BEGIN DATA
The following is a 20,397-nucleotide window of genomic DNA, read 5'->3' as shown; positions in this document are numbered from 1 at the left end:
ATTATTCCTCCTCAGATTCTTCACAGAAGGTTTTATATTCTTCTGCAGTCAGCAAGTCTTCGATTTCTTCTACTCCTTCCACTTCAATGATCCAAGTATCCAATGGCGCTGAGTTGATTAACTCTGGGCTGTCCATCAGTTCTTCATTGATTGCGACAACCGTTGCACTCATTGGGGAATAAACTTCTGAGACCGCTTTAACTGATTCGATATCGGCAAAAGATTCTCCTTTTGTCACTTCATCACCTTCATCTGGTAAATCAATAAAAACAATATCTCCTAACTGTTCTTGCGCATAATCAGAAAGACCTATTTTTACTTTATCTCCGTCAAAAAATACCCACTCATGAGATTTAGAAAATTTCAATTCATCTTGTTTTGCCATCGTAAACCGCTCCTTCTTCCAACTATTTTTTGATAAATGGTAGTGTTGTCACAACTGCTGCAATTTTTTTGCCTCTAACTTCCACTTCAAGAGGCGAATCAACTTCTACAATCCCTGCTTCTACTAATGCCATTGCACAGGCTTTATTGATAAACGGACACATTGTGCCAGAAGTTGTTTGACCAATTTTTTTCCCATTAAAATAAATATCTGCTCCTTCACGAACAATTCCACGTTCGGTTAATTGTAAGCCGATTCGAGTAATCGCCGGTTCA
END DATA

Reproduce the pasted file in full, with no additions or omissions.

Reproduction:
The following is a 20,397-nucleotide window of genomic DNA, read 5'->3' as shown; positions in this document are numbered from 1 at the left end:
ATTATTCCTCCTCAGATTCTTCACAGAAGGTTTTATATTCTTCTGCAGTCAGCAAGTCTTCGATTTCTTCTACTCCTTCCACTTCAATGATCCAAGTATCCAATGGCGCTGAGTTGATTAACTCTGGGCTGTCCATCAGTTCTTCATTGATTGCGACAACCGTTGCACTCATTGGGGAATAAACTTCTGAGACCGCTTTAACTGATTCGATATCGGCAAAAGATTCTCCTTTTGTCACTTCATCACCTTCATCTGGTAAATCAATAAAAACAATATCTCCTAACTGTTCTTGCGCATAATCAGAAAGACCTATTTTTACTTTATCTCCGTCAAAAAATACCCACTCATGAGATTTAGAAAATTTCAATTCATCTTGTTTTGCCATCGTAAACCGCTCCTTCTTCCAACTATTTTTTGATAAATGGTAGTGTTGTCACAACTGCTGCAATTTTTTTGCCTCTAACTTCCACTTCAAGAGGCGAATCAACTTCTACAATCCCTGCTTCTACTAATGCCATTGCACAGGCTTTATTGATAAACGGACACATTGTGCCAGAAGTTGTTTGACCAATTTTTTTCCCATTAAAATAAATATCTGCTCCTTCACGAACAATTCCACGTTCGGTTAATTGTAAGCCGATTCGAGTAATCGCCGGTTCA